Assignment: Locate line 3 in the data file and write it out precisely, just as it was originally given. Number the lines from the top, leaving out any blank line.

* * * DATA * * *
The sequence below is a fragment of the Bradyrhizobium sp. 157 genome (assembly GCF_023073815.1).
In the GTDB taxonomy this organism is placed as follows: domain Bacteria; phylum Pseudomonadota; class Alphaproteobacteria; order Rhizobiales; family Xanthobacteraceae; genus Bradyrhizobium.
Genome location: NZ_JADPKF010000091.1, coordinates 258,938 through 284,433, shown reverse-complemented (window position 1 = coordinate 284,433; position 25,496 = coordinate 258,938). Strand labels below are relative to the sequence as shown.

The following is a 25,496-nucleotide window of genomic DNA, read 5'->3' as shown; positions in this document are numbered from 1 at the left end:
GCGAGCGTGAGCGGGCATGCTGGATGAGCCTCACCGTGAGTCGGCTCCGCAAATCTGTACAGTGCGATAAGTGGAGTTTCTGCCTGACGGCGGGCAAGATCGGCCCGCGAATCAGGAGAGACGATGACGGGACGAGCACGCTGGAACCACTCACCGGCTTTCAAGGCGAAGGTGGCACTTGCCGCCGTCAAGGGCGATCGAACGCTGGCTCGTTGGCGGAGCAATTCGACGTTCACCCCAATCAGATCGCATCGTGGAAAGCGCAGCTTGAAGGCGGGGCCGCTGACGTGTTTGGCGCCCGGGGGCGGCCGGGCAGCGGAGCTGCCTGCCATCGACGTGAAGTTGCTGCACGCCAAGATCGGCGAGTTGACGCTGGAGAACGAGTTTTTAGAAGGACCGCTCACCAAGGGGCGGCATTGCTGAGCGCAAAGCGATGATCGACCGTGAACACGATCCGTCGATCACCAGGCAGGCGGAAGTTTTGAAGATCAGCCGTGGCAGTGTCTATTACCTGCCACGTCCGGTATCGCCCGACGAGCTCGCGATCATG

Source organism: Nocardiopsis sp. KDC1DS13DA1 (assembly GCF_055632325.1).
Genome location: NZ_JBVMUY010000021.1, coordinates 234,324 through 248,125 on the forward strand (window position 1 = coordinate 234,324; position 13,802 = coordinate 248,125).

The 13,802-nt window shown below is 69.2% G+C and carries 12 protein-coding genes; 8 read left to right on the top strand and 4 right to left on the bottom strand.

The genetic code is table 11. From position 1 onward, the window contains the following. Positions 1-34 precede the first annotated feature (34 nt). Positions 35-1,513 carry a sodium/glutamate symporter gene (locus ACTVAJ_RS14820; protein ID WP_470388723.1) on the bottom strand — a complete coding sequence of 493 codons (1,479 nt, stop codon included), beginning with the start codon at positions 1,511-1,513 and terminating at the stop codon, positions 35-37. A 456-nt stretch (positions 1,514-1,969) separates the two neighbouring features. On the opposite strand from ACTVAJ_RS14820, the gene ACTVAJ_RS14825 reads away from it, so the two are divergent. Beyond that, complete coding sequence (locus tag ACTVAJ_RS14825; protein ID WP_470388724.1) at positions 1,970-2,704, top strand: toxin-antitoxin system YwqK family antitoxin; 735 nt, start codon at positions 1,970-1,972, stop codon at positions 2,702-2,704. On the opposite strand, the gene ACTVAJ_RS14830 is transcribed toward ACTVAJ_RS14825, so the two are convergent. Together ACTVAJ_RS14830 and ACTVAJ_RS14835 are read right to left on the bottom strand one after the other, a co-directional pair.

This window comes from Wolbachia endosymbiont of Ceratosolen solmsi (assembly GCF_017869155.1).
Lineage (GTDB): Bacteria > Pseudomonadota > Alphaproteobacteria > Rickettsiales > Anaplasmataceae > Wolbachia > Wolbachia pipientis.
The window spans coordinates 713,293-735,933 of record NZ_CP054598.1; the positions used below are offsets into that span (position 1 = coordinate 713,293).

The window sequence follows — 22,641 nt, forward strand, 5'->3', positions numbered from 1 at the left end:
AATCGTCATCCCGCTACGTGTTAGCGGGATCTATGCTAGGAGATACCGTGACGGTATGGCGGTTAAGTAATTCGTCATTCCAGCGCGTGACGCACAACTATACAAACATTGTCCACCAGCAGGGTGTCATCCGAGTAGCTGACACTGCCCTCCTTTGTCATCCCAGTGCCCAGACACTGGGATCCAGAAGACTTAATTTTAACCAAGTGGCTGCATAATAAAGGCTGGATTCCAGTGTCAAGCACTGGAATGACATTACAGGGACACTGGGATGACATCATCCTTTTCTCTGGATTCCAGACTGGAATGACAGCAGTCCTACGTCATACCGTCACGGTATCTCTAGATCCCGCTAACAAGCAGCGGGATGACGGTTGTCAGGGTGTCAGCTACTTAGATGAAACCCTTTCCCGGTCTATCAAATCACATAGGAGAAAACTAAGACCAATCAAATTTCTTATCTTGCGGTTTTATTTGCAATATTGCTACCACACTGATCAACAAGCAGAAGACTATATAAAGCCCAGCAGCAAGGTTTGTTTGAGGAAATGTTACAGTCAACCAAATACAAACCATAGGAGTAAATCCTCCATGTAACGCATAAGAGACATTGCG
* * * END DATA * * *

Genome location: NZ_JADPKF010000091.1, coordinates 258,938 through 284,433, shown reverse-complemented (window position 1 = coordinate 284,433; position 25,496 = coordinate 258,938). Strand labels below are relative to the sequence as shown.